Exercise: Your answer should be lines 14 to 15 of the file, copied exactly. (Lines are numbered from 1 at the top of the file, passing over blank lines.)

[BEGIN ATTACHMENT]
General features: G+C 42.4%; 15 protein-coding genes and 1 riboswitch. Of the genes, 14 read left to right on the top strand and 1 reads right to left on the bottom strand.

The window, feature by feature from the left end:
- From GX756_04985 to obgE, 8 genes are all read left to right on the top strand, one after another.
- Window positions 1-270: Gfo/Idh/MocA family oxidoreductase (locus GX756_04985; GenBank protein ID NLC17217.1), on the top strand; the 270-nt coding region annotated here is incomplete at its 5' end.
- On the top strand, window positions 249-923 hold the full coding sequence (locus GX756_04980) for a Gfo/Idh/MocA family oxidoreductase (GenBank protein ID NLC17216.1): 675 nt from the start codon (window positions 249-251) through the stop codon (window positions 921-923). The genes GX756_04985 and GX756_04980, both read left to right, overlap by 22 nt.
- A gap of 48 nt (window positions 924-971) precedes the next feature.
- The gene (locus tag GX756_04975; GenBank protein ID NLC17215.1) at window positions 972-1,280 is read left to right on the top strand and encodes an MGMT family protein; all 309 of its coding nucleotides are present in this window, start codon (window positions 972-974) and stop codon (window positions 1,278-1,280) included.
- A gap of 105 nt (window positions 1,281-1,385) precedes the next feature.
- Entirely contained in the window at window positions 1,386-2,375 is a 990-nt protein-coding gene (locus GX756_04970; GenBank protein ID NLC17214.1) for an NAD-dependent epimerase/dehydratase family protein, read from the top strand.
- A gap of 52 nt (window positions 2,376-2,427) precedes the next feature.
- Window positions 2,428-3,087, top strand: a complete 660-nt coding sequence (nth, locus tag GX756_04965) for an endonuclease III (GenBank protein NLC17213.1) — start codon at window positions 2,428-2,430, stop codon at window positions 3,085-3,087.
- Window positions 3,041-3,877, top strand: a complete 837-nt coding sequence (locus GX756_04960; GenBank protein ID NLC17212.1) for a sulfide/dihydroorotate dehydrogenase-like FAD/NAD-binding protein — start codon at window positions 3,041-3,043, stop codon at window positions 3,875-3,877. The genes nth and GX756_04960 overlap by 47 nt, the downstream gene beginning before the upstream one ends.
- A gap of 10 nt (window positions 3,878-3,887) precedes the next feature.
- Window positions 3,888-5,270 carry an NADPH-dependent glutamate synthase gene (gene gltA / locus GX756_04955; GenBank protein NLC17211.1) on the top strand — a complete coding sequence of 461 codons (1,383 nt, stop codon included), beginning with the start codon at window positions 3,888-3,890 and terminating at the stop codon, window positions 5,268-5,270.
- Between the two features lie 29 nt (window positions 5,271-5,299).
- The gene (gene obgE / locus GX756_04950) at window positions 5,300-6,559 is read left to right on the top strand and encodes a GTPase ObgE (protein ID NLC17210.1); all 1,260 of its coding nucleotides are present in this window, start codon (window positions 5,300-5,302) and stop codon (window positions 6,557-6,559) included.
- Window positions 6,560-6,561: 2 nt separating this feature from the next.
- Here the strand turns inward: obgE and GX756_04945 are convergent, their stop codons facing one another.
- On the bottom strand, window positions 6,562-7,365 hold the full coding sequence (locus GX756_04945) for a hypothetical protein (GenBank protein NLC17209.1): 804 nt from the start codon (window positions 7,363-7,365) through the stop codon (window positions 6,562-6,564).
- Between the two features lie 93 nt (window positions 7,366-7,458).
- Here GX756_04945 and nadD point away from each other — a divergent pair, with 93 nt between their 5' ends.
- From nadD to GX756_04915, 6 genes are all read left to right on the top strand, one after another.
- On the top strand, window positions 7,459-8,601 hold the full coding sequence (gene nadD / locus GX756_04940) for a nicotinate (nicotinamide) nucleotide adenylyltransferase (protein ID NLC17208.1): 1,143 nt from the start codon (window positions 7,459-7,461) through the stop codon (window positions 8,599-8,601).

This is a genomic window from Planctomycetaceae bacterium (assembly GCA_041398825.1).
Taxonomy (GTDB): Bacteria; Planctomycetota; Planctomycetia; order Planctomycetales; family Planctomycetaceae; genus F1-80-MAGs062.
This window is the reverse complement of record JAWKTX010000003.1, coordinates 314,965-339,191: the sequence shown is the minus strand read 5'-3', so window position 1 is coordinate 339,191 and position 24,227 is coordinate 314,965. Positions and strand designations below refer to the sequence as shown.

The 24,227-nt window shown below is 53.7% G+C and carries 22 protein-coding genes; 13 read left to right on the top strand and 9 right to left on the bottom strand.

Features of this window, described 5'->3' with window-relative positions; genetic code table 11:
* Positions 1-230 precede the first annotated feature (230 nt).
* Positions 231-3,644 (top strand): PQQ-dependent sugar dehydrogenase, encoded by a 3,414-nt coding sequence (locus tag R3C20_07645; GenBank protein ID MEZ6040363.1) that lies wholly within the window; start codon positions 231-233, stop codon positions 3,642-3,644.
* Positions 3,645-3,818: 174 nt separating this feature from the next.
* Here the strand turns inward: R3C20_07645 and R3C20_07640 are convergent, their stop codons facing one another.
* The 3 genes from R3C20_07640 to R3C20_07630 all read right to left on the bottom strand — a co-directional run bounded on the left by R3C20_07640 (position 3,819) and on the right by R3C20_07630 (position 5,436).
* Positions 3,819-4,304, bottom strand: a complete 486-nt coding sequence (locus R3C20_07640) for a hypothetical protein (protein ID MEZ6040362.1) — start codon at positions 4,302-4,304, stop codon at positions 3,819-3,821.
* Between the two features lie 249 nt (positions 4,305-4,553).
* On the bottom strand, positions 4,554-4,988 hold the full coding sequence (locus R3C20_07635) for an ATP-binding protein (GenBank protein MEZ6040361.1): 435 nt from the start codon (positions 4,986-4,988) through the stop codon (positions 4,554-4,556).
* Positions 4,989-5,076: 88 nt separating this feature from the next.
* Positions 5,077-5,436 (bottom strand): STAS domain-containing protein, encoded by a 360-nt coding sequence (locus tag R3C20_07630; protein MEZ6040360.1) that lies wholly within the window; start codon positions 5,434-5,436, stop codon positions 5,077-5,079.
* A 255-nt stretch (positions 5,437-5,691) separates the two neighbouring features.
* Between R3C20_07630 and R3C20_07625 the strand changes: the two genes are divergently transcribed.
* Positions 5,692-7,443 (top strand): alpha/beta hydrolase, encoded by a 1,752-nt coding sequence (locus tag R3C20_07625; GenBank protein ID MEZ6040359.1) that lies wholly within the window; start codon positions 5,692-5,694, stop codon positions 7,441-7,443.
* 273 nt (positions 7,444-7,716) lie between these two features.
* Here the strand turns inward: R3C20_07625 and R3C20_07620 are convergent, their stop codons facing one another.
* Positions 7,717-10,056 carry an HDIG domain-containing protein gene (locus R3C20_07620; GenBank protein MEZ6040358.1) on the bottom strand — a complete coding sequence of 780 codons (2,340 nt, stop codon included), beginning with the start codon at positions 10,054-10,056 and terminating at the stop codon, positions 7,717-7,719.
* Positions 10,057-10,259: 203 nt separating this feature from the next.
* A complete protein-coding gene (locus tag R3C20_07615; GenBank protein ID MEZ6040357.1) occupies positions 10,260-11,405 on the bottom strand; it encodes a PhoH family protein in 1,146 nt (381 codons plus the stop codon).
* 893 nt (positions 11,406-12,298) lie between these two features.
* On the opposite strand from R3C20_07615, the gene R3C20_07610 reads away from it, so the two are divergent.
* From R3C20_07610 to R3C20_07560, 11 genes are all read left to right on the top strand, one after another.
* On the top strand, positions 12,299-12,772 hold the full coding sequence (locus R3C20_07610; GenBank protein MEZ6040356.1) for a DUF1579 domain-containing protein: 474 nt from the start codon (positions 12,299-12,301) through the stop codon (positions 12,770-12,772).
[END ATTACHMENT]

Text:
- Window positions 3,888-5,270 carry an NADPH-dependent glutamate synthase gene (gene gltA / locus GX756_04955; GenBank protein NLC17211.1) on the top strand — a complete coding sequence of 461 codons (1,383 nt, stop codon included), beginning with the start codon at window positions 3,888-3,890 and terminating at the stop codon, window positions 5,268-5,270.
- Between the two features lie 29 nt (window positions 5,271-5,299).